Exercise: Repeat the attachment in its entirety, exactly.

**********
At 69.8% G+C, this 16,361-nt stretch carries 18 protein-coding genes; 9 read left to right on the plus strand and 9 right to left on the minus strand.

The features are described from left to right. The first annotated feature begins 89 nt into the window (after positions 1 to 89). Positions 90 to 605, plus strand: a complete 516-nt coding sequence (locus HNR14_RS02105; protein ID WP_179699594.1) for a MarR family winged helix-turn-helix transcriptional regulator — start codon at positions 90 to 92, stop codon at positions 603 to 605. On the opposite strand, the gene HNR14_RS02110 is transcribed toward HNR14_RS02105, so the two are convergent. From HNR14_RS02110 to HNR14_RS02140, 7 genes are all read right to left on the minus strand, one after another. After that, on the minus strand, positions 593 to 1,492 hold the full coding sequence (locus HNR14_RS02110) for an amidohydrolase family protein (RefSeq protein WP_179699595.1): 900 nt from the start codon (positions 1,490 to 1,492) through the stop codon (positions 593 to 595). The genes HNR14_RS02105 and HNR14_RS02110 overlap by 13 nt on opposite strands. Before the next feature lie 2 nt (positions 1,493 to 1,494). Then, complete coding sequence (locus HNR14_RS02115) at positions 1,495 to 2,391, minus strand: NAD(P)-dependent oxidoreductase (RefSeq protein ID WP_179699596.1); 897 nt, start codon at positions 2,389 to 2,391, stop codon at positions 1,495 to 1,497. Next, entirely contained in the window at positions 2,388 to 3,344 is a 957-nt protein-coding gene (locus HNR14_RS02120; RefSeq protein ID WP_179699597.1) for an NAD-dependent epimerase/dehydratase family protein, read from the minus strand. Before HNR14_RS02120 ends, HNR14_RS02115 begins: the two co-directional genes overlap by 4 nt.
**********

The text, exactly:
At 69.8% G+C, this 16,361-nt stretch carries 18 protein-coding genes; 9 read left to right on the plus strand and 9 right to left on the minus strand.

The features are described from left to right. The first annotated feature begins 89 nt into the window (after positions 1 to 89). Positions 90 to 605, plus strand: a complete 516-nt coding sequence (locus HNR14_RS02105; protein ID WP_179699594.1) for a MarR family winged helix-turn-helix transcriptional regulator — start codon at positions 90 to 92, stop codon at positions 603 to 605. On the opposite strand, the gene HNR14_RS02110 is transcribed toward HNR14_RS02105, so the two are convergent. From HNR14_RS02110 to HNR14_RS02140, 7 genes are all read right to left on the minus strand, one after another. After that, on the minus strand, positions 593 to 1,492 hold the full coding sequence (locus HNR14_RS02110) for an amidohydrolase family protein (RefSeq protein WP_179699595.1): 900 nt from the start codon (positions 1,490 to 1,492) through the stop codon (positions 593 to 595). The genes HNR14_RS02105 and HNR14_RS02110 overlap by 13 nt on opposite strands. Before the next feature lie 2 nt (positions 1,493 to 1,494). Then, complete coding sequence (locus HNR14_RS02115) at positions 1,495 to 2,391, minus strand: NAD(P)-dependent oxidoreductase (RefSeq protein ID WP_179699596.1); 897 nt, start codon at positions 2,389 to 2,391, stop codon at positions 1,495 to 1,497. Next, entirely contained in the window at positions 2,388 to 3,344 is a 957-nt protein-coding gene (locus HNR14_RS02120; RefSeq protein ID WP_179699597.1) for an NAD-dependent epimerase/dehydratase family protein, read from the minus strand. Before HNR14_RS02120 ends, HNR14_RS02115 begins: the two co-directional genes overlap by 4 nt.